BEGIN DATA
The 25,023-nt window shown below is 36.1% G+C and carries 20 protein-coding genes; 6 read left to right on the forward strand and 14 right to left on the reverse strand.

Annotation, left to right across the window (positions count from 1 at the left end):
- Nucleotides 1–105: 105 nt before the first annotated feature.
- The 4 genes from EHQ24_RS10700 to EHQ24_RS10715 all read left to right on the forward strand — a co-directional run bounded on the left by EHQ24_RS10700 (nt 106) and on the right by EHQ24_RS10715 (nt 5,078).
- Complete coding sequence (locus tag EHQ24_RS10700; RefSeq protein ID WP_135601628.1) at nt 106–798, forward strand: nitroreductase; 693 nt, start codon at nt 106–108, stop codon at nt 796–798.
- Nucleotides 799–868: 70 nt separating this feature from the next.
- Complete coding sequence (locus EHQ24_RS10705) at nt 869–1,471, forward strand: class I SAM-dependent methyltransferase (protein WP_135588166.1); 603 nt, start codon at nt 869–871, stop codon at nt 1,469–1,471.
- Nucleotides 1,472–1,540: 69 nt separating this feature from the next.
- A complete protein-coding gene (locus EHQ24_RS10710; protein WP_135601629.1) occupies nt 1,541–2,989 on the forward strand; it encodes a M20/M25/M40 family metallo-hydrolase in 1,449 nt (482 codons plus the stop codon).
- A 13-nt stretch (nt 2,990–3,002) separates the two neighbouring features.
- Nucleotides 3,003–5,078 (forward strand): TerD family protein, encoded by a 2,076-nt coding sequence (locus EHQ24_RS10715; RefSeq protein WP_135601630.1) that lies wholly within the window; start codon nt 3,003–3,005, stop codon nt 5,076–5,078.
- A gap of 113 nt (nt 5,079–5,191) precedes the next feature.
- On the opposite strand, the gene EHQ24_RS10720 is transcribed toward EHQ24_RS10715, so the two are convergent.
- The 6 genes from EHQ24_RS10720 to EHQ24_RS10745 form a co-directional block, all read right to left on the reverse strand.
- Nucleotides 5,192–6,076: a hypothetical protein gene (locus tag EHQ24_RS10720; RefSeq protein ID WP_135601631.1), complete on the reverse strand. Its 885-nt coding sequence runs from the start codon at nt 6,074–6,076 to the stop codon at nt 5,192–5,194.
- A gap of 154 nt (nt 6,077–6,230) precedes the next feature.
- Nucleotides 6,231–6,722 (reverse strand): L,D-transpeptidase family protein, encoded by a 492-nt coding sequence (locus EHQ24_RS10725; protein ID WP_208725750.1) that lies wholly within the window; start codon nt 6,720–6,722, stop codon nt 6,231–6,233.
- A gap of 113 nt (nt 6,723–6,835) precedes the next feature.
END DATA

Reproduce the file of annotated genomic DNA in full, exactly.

The 25,023-nt window shown below is 36.1% G+C and carries 20 protein-coding genes; 6 read left to right on the forward strand and 14 right to left on the reverse strand.

Annotation, left to right across the window (positions count from 1 at the left end):
- Nucleotides 1–105: 105 nt before the first annotated feature.
- The 4 genes from EHQ24_RS10700 to EHQ24_RS10715 all read left to right on the forward strand — a co-directional run bounded on the left by EHQ24_RS10700 (nt 106) and on the right by EHQ24_RS10715 (nt 5,078).
- Complete coding sequence (locus tag EHQ24_RS10700; RefSeq protein ID WP_135601628.1) at nt 106–798, forward strand: nitroreductase; 693 nt, start codon at nt 106–108, stop codon at nt 796–798.
- Nucleotides 799–868: 70 nt separating this feature from the next.
- Complete coding sequence (locus EHQ24_RS10705) at nt 869–1,471, forward strand: class I SAM-dependent methyltransferase (protein WP_135588166.1); 603 nt, start codon at nt 869–871, stop codon at nt 1,469–1,471.
- Nucleotides 1,472–1,540: 69 nt separating this feature from the next.
- A complete protein-coding gene (locus EHQ24_RS10710; protein WP_135601629.1) occupies nt 1,541–2,989 on the forward strand; it encodes a M20/M25/M40 family metallo-hydrolase in 1,449 nt (482 codons plus the stop codon).
- A 13-nt stretch (nt 2,990–3,002) separates the two neighbouring features.
- Nucleotides 3,003–5,078 (forward strand): TerD family protein, encoded by a 2,076-nt coding sequence (locus EHQ24_RS10715; RefSeq protein WP_135601630.1) that lies wholly within the window; start codon nt 3,003–3,005, stop codon nt 5,076–5,078.
- A gap of 113 nt (nt 5,079–5,191) precedes the next feature.
- On the opposite strand, the gene EHQ24_RS10720 is transcribed toward EHQ24_RS10715, so the two are convergent.
- The 6 genes from EHQ24_RS10720 to EHQ24_RS10745 form a co-directional block, all read right to left on the reverse strand.
- Nucleotides 5,192–6,076: a hypothetical protein gene (locus tag EHQ24_RS10720; RefSeq protein ID WP_135601631.1), complete on the reverse strand. Its 885-nt coding sequence runs from the start codon at nt 6,074–6,076 to the stop codon at nt 5,192–5,194.
- A gap of 154 nt (nt 6,077–6,230) precedes the next feature.
- Nucleotides 6,231–6,722 (reverse strand): L,D-transpeptidase family protein, encoded by a 492-nt coding sequence (locus EHQ24_RS10725; protein ID WP_208725750.1) that lies wholly within the window; start codon nt 6,720–6,722, stop codon nt 6,231–6,233.
- A gap of 113 nt (nt 6,723–6,835) precedes the next feature.